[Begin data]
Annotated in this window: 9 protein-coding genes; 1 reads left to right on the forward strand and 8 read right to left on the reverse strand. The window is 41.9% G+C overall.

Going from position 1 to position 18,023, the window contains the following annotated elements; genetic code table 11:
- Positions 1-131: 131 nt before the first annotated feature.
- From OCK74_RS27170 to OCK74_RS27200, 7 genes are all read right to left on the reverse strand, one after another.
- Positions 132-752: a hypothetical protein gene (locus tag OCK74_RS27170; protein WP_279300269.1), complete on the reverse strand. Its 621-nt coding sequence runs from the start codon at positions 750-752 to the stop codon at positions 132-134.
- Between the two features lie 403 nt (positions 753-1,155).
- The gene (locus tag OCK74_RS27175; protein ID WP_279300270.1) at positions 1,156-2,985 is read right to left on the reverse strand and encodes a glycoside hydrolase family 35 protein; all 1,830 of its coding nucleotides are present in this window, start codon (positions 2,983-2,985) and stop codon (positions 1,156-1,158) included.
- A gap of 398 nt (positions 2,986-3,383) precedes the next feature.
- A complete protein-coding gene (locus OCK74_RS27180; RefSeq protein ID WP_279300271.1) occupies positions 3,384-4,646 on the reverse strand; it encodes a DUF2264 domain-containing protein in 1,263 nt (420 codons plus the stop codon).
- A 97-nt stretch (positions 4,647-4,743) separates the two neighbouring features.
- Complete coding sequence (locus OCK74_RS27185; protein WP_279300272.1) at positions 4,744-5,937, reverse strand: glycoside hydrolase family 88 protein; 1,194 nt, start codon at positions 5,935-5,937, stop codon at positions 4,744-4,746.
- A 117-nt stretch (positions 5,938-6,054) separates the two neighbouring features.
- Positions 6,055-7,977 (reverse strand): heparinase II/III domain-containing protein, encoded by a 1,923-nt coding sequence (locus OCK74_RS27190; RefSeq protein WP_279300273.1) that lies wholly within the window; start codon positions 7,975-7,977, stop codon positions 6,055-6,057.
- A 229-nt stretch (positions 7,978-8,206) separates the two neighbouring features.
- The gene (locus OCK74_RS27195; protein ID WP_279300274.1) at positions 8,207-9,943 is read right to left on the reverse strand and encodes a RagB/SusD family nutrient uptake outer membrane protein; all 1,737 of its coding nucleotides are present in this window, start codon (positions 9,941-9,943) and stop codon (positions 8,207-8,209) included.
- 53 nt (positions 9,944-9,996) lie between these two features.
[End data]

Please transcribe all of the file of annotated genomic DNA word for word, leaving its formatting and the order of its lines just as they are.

Annotated in this window: 9 protein-coding genes; 1 reads left to right on the forward strand and 8 read right to left on the reverse strand. The window is 41.9% G+C overall.

Going from position 1 to position 18,023, the window contains the following annotated elements; genetic code table 11:
- Positions 1-131: 131 nt before the first annotated feature.
- From OCK74_RS27170 to OCK74_RS27200, 7 genes are all read right to left on the reverse strand, one after another.
- Positions 132-752: a hypothetical protein gene (locus tag OCK74_RS27170; protein WP_279300269.1), complete on the reverse strand. Its 621-nt coding sequence runs from the start codon at positions 750-752 to the stop codon at positions 132-134.
- Between the two features lie 403 nt (positions 753-1,155).
- The gene (locus tag OCK74_RS27175; protein ID WP_279300270.1) at positions 1,156-2,985 is read right to left on the reverse strand and encodes a glycoside hydrolase family 35 protein; all 1,830 of its coding nucleotides are present in this window, start codon (positions 2,983-2,985) and stop codon (positions 1,156-1,158) included.
- A gap of 398 nt (positions 2,986-3,383) precedes the next feature.
- A complete protein-coding gene (locus OCK74_RS27180; RefSeq protein ID WP_279300271.1) occupies positions 3,384-4,646 on the reverse strand; it encodes a DUF2264 domain-containing protein in 1,263 nt (420 codons plus the stop codon).
- A 97-nt stretch (positions 4,647-4,743) separates the two neighbouring features.
- Complete coding sequence (locus OCK74_RS27185; protein WP_279300272.1) at positions 4,744-5,937, reverse strand: glycoside hydrolase family 88 protein; 1,194 nt, start codon at positions 5,935-5,937, stop codon at positions 4,744-4,746.
- A 117-nt stretch (positions 5,938-6,054) separates the two neighbouring features.
- Positions 6,055-7,977 (reverse strand): heparinase II/III domain-containing protein, encoded by a 1,923-nt coding sequence (locus OCK74_RS27190; RefSeq protein WP_279300273.1) that lies wholly within the window; start codon positions 7,975-7,977, stop codon positions 6,055-6,057.
- A 229-nt stretch (positions 7,978-8,206) separates the two neighbouring features.
- The gene (locus OCK74_RS27195; protein ID WP_279300274.1) at positions 8,207-9,943 is read right to left on the reverse strand and encodes a RagB/SusD family nutrient uptake outer membrane protein; all 1,737 of its coding nucleotides are present in this window, start codon (positions 9,941-9,943) and stop codon (positions 8,207-8,209) included.
- 53 nt (positions 9,944-9,996) lie between these two features.